IN AFRICA itself, professional football doesn’t do so well, certainly not the club leagues.
I’m afraid that, for all the solemn promises and grandiose schemes from Fifa, this will continue.
It is truly history-making that Morocco reached the World Cup semi-finals.
It shouts to the powerhouse football countries that elite-level coaching in the lesser developed world is first-class.
And the skills are by no means taught by expats, all five countries that made it to Qatar were head-coached by Africans.
So, we know they have the talent both on and off the pitch to succeed on a world stage.
Where the difference lies is that the average footballer in Africa, from Morocco to Zimbabwe, earns £7,000 a month while the average Premier League wage is more than £250,000 a month.
This is not a reflection of talent, but a direct reflection on the difference in the domestic leagues’ organisational structures as well as the broadcast rights and sponsorship revenue that each generate.
The knock-on effect for the African domestic game is that outstanding footballers are quickly made to realise that fortunes are made in Europe, way beyond national boundaries, where top football is easier to come by and wages are much, much higher.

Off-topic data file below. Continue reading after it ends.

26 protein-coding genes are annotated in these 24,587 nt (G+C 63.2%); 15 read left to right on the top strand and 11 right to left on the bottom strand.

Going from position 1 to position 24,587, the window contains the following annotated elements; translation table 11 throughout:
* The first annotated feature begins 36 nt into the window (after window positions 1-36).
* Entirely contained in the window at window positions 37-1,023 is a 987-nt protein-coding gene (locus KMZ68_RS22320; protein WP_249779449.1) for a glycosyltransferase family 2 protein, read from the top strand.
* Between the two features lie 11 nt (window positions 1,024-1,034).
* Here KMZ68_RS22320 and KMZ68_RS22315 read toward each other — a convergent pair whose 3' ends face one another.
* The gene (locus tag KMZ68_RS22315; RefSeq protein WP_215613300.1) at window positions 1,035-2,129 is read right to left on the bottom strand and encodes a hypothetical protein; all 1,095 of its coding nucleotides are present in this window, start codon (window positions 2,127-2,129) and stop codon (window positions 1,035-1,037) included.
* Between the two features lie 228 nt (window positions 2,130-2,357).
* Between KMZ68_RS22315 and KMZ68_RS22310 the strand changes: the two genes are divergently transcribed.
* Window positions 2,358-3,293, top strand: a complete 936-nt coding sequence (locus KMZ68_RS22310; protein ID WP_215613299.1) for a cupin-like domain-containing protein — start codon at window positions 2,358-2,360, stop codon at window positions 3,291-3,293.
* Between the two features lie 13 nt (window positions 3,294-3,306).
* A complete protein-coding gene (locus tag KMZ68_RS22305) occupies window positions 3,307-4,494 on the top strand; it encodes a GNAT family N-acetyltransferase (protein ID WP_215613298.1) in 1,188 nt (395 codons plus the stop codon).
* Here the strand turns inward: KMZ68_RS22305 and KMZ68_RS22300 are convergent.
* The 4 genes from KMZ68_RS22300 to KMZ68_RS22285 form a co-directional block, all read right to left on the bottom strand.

Now the USA, Japan and the oil states are also tempting their players, emptying Africa of many riches. As ever.
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Much of Africa is football barmy but actual progress on their own fields has been gradual, not least because of the lack of equipment, issues around fan safety and the mere fact trim grass is not readily available.
That has never stopped boys or, increasingly, girls playing the game but unforgiving pitches, from sand to rock, take some overcoming.
Fifa have plans to help.
Publishing accounts isn’t their strong point but it is believed they have spent £2.5billion on worldwide assistance in the last six years.
Divide that among about 200 countries and include too many fat, old committees and employees with a liking for posh offices, pleasant hotels and fleets of cars of their own.
Fifa profit on the Qatar competition alone is about £7bn.
In the long run, old-fashioned free-market economics will probably work better than dutiful charity because by all accounts the footballing countries of Africa teem with scouts watching out for talent.
In time, I hope big TV fees and richer citizens may boost domestic clubs to the point where, say, 20 would form national Premier Leagues which pay players competitive salaries and retain their talent.
Back in 1977, Pele predicted: “An African nation will win the World Cup before the year 2000.” That didn’t happen but they are edging closer.
The precedents for the standard of domestic African football are not good.
And it isn’t going to be much helped by the plan to have at least nine teams from the continent playing at the expanded World Cup 2026 if the focus remains on individual talent playing outside of Africa, rather than national team development inside of Africa.
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